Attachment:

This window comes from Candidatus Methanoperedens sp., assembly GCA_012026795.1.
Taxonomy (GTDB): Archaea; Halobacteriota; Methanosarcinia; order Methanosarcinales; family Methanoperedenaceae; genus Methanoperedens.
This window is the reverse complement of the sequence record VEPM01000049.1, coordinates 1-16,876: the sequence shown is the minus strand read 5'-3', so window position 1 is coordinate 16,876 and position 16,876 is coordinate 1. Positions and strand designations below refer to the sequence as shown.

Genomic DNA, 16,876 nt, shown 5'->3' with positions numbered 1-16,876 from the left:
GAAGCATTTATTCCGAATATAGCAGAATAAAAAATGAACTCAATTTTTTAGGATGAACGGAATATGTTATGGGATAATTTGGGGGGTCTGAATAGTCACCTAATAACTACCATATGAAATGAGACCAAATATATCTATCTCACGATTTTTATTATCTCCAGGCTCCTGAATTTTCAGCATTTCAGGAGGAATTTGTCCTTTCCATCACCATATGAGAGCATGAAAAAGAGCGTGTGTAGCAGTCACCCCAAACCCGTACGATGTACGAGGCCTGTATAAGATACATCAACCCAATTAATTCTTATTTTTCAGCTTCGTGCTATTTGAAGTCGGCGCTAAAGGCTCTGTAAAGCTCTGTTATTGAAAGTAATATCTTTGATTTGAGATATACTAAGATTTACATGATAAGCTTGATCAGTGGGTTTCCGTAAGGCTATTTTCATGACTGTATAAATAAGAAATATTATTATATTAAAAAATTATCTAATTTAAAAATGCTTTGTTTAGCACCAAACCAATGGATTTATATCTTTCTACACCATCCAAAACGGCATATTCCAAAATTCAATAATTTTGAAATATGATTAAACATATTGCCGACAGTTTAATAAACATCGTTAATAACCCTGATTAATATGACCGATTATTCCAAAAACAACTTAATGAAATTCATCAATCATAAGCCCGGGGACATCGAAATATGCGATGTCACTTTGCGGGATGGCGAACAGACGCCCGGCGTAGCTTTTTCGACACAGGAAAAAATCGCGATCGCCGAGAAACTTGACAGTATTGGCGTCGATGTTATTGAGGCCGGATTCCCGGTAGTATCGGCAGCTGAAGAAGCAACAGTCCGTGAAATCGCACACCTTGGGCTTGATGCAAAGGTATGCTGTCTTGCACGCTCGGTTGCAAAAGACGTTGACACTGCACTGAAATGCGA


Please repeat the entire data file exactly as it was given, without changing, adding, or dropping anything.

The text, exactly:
This window comes from Candidatus Methanoperedens sp., assembly GCA_012026795.1.
Taxonomy (GTDB): Archaea; Halobacteriota; Methanosarcinia; order Methanosarcinales; family Methanoperedenaceae; genus Methanoperedens.
This window is the reverse complement of the sequence record VEPM01000049.1, coordinates 1-16,876: the sequence shown is the minus strand read 5'-3', so window position 1 is coordinate 16,876 and position 16,876 is coordinate 1. Positions and strand designations below refer to the sequence as shown.

Genomic DNA, 16,876 nt, shown 5'->3' with positions numbered 1-16,876 from the left:
GAAGCATTTATTCCGAATATAGCAGAATAAAAAATGAACTCAATTTTTTAGGATGAACGGAATATGTTATGGGATAATTTGGGGGGTCTGAATAGTCACCTAATAACTACCATATGAAATGAGACCAAATATATCTATCTCACGATTTTTATTATCTCCAGGCTCCTGAATTTTCAGCATTTCAGGAGGAATTTGTCCTTTCCATCACCATATGAGAGCATGAAAAAGAGCGTGTGTAGCAGTCACCCCAAACCCGTACGATGTACGAGGCCTGTATAAGATACATCAACCCAATTAATTCTTATTTTTCAGCTTCGTGCTATTTGAAGTCGGCGCTAAAGGCTCTGTAAAGCTCTGTTATTGAAAGTAATATCTTTGATTTGAGATATACTAAGATTTACATGATAAGCTTGATCAGTGGGTTTCCGTAAGGCTATTTTCATGACTGTATAAATAAGAAATATTATTATATTAAAAAATTATCTAATTTAAAAATGCTTTGTTTAGCACCAAACCAATGGATTTATATCTTTCTACACCATCCAAAACGGCATATTCCAAAATTCAATAATTTTGAAATATGATTAAACATATTGCCGACAGTTTAATAAACATCGTTAATAACCCTGATTAATATGACCGATTATTCCAAAAACAACTTAATGAAATTCATCAATCATAAGCCCGGGGACATCGAAATATGCGATGTCACTTTGCGGGATGGCGAACAGACGCCCGGCGTAGCTTTTTCGACACAGGAAAAAATCGCGATCGCCGAGAAACTTGACAGTATTGGCGTCGATGTTATTGAGGCCGGATTCCCGGTAGTATCGGCAGCTGAAGAAGCAACAGTCCGTGAAATCGCACACCTTGGGCTTGATGCAAAGGTATGCTGTCTTGCACGCTCGGTTGCAAAAGACGTTGACACTGCACTGAAATGCGA